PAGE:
How to Break Up with Your Therapist Without Ghosting
Two years ago, I went through a breakup with my therapist. I ghosted my therapist when I began to suspect we weren't a good fit. I started small, canceling an appointment here and there. Then I went on vacation. When I came back, I "forgot" to get in touch. But when she reached out, I felt guilty. I scheduled a session. But a few weeks later, I repeated the cycle. Finally, she stopped reaching out. We were done.
Find a Therapist You Don't Need to Break Up With
I hired my first therapist after a brutal round of steroids to treat my chronic illness, an autoimmune disorder called Behcet's, that sent me into a spiral of depression and near suicidality. I decided that this side effect of my medication was too much to handle on my own and it was time to add yet another specialist to my large team of doctors. Only this time, I needed an expert to help me regain mental health.
But no one told me what to look for in a therapist or how I should feel during my sessions. The truth was, I didn't like my therapist from the start. Looking back, I think she placed too much focus on cognitive behavioral therapy for my taste, and that's okay.
When I hired my current therapist, I made sure to give his bio a thorough read. I've become familiar with different therapeutic styles and techniques. I made sure his methods aligned with me. Next, I tell new therapists right off the bat that the first session is sort of a trial round. This makes it easier to exit early should I need to.
Not every therapist is right for every patient. But although my first therapist and I didn't click, I talked myself into staying. I told myself that my dislike was due to projection, that I wasn't giving her a fair chance. I still don't know if you have to "like" your therapist to get something out of the work you do with them. But I do know that by pushing these feelings aside from the beginning, I set myself up for an unproductive relationship and a less-than-graceful end.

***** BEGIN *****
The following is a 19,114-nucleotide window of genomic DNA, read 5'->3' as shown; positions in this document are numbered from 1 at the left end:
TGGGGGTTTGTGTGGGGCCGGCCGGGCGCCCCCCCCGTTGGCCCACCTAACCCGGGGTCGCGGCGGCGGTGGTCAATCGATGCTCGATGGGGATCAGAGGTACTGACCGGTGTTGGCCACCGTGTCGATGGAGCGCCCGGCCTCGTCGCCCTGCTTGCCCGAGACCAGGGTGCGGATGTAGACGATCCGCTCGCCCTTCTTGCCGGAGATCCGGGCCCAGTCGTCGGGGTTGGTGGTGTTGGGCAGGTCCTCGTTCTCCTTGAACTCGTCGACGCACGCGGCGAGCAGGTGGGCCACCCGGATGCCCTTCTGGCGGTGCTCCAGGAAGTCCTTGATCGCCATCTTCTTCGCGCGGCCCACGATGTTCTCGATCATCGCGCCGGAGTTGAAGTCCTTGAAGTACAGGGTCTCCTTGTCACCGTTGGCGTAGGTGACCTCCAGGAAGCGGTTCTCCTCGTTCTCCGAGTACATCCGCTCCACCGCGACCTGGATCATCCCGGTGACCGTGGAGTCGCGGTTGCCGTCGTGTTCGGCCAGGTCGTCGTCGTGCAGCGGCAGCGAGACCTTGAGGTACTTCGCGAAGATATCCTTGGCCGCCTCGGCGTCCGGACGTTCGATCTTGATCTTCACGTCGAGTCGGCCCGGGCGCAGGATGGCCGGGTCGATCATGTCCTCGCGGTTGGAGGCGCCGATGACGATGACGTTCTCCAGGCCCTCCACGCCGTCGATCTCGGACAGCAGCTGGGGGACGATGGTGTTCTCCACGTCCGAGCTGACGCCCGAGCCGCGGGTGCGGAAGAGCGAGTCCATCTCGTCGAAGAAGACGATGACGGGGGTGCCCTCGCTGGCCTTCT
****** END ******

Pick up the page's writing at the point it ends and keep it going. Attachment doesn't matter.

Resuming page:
Ghosting Defined and Why It's Not a Cool Way to Break Up with Your Therapist
"Ghosting" is a method used to end a relationship whereby one partner ends communication with the other without telling the counterpart that he or she is ending things. I tend to ghost, both in budding relationships but also in the case of my therapist, because I'm conflict-averse.
Unfortunately, although the avoidance of conflict can maintain civility in some cases, when you are looking to end a relationship, exiting without explanation can be harmful. The person on the other side of the relationship will rightfully be confused while they await your text or explanation. It's also not a great look -- I often come across as flakey or flat out mean.
So I've had to work on my assertiveness in these instances. Now, I summon the courage to send an exit text. Basically, I give a short explanation of why I'm breaking things off. Although this is hard to do, I remind myself that assertiveness is an important skill in any relationship.
How to Break Up with Your Therapist Nicely
Therapists are professionals. They have patients come and go. So the first thing I would do if I could redo my therapeutic breakup is to remind myself that this is likely not the first time my therapist had been dumped. In a romantic relationship, I would advise folks not to break up over email or text, but I think a written exit message is okay here. In an email, I would politely explain the reasons we weren't a good fit and wish them well.
Card, M. (2020, June 16). How to Break Up with Your Therapist Without Ghosting, HealthyPlace. Retrieved on 2020, October 20 from https://www.healthyplace.com/blogs/relationshipsandmentalillness/2020/6/how-to-break-up-with-your-therapist-without-ghosting